My RF shielded in-ground vault experiment

As a ham my location is challenged by RF noise from my radios. I found the Raspberry Shake to be VERY sensitive to RF interference. Even my 900 MHz low power transceiver for my weather station was enough to cause spikes 40 feet away from the shake when it was in the house! Needless to say keying up an HF radio at 500 watts makes a rather large impact on the data.
Being in a smaller urban lot there is no good way to separate the shake from the antennas with very much distance. I also wanted to get the shake out of the house to lower the urban noise from life a bit. I am also 60 feet from a 4 lane arterial roadway with cars and heavy trucks going by at 40 MPH. I know that it will not help with the traffic noise at all.

I picked out a spot in an old unused raised garden bed that is 5 feet by 5 feet and about 1 foot above the grade to be the spot to place it. It is out of the way of foot traffic and I figured that the extra foot would help with the possibility moisture intrusion in the event of puddling rainfall. I know that here where I am in the Central Valley of California that any hint of bedrock is several hundred feet below the ground so I am not even considering any sort of borehole, just a small hole a foot or so below the vault in contact with compacted earth would suffice for me.

Next came the question of “what”… how would I accomplish full RF shielding. I could pour concrete walls with grounded screening in it but that would be a pain to construct. The it hit me, how about a galvanized steele garbage can? They are outdoor rated, water tight, have a decent fitting lid, and are reasonably cheap. So off to the hardware store I went and picked up a shiny new 40 gallon galvanized steel garbage can. This should work perfectly as an RF tight enclosure and also keep the water out with just a little silicon sealant on the rolled seams and perforations for the handles. While I was there I picked up a half dozen cans of Great Stuff foam and some 60 lb of ready-mix bags of concrete.

I dug a hole about 4 inched larger than the diameter of the can and about 8 inches deeper than the can is high. I flared the bottom of the hole out about 6 inches at the bottom to provide a foundation of sorts and made about a foot deep 6 inch bore hole in the center to provide horizontal stability in the soil. I mixed up the concrete and poured it into the hole until it was above the level where the bottom of the can would be with about 4 inches of the top above grade. Next I punched a dozen or so 1 inch holes in the bottom of the can and then plunged it down into the concrete. Shaking and wiggling the can to get all of the air out of the bottom indentation and moving it down to the depth I wanted the can at. Now the can is in the hole and the top is about 4 inches above the grade. Next I poured about a 1/3 of the can full of concrete and then the remainder I poured around the can to fill some of the void in the walls of the hole up to about half way up the can. At this point I had about 120 lbs of concrete in the can and hole. I leveled the top of the can continued checking the level a few times early in the process to insure it stayed where I wanted it. Now… we wait for the concrete to set for 24 hours.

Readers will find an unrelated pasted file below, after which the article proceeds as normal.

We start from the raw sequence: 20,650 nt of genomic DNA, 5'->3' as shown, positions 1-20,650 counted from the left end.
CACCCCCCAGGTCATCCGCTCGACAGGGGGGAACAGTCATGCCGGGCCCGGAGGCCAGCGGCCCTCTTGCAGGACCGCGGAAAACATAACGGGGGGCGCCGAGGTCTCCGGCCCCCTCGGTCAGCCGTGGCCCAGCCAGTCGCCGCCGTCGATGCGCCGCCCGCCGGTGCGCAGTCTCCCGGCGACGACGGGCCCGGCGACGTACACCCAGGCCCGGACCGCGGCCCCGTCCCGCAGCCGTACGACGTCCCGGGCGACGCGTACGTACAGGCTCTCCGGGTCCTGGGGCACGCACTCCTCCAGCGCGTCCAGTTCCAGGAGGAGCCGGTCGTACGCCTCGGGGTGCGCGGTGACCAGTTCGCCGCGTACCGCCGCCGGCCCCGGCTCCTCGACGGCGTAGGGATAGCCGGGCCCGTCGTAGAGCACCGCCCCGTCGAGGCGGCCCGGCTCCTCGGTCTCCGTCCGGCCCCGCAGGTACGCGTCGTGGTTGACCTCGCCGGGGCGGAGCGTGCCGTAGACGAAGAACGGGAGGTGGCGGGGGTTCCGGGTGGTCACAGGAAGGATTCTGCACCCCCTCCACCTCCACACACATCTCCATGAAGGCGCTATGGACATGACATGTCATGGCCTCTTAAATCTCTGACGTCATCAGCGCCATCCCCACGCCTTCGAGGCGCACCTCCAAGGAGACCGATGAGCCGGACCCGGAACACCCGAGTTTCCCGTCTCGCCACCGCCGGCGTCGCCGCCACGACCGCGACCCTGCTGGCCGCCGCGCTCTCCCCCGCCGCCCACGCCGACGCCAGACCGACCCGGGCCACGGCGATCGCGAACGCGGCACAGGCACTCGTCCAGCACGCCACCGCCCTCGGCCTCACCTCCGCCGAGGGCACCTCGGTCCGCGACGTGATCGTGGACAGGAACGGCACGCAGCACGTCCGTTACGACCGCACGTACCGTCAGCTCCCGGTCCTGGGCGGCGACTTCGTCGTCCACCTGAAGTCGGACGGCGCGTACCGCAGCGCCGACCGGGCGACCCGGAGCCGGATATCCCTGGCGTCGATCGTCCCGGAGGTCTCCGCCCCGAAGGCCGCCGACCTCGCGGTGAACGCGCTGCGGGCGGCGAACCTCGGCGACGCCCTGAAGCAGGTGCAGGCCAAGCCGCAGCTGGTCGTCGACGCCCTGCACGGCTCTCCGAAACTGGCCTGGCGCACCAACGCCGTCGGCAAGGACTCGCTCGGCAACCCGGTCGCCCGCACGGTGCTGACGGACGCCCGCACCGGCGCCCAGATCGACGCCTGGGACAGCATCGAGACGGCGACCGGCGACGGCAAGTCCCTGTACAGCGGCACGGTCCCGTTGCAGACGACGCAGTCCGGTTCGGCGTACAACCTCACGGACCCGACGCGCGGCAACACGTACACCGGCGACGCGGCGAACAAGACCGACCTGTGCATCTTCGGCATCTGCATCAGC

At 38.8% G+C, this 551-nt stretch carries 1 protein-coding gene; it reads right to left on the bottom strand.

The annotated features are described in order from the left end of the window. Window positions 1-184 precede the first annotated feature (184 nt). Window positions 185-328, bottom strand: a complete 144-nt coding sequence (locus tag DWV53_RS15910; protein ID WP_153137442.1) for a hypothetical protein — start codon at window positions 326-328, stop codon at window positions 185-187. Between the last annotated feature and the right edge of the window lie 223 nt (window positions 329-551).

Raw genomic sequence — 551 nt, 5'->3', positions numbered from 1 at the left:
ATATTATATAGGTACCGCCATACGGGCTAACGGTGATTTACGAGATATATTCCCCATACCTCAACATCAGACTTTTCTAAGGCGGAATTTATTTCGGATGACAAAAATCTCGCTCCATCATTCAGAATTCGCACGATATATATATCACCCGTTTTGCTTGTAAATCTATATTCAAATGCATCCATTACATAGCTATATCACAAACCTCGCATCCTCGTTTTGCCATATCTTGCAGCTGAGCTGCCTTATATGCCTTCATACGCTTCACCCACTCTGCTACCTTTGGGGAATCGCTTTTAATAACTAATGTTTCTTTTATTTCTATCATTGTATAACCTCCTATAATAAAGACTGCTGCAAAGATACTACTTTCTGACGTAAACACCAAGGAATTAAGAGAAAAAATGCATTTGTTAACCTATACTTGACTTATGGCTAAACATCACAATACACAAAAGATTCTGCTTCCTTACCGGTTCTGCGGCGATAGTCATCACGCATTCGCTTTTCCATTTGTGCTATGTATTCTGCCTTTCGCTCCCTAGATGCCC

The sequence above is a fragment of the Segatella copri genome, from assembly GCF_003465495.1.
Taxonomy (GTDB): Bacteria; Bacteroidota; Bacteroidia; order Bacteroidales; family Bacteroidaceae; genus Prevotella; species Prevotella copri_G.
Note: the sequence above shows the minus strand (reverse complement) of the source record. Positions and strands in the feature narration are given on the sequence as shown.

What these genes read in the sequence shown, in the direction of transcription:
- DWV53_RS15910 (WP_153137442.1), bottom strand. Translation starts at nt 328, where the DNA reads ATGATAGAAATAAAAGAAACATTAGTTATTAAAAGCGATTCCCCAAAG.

I put the lid on the can over night 2 days later and the next morning it was covered in condensation… This is bad! The concrete is wicking moisture both from the set process and from the ground around it via those holes I punched in the bottom to bond it all together. How do I solve this problem I asked myself? I needed a way to seal the concrete to keep the moisture out, this was supposed to be water tight after all. Trip number 2 to the hardware store… I looked at all sorts of concrete seal stuff at the store. Most of it did not want to be applied for 28 days. 28 DAYS!!! Who has that kind of time, I want it all and I want it NOW! Then I spotted it, Envirotex Lite Epoxy Resin Coating. This stuff cures to a hard surface and is impervious to water, it would be a perfect seal poured into the can and even bond to the can surface. An impenetrable vapor barrier to seal the concrete. I picked up the 16 oz kit figuring it would put about an 1/8 inch layer on the bottom of the can. I mixed it up per the instructions and poured it on the bottom of the can. It spread out and completely covered as expected, and get this, it is self leveling… :smile: Perfect. The tempurature was dropping fast as the sun went down and I needed to keep the temperature up for a proper cure so I hung a 100 watt spot bulb in the center of the can and covered it with a tarp overnight figuring it would keep it 90 to 100 Fahrenheit in the can. The next morning the resin was cured nice and hard and is now a perfect moisture barrier. Next I used silicon sealant on any remaining seams in the can and the punctures for the handles. I put the lid on the can overnight and the next morning it was all bone dry. Success!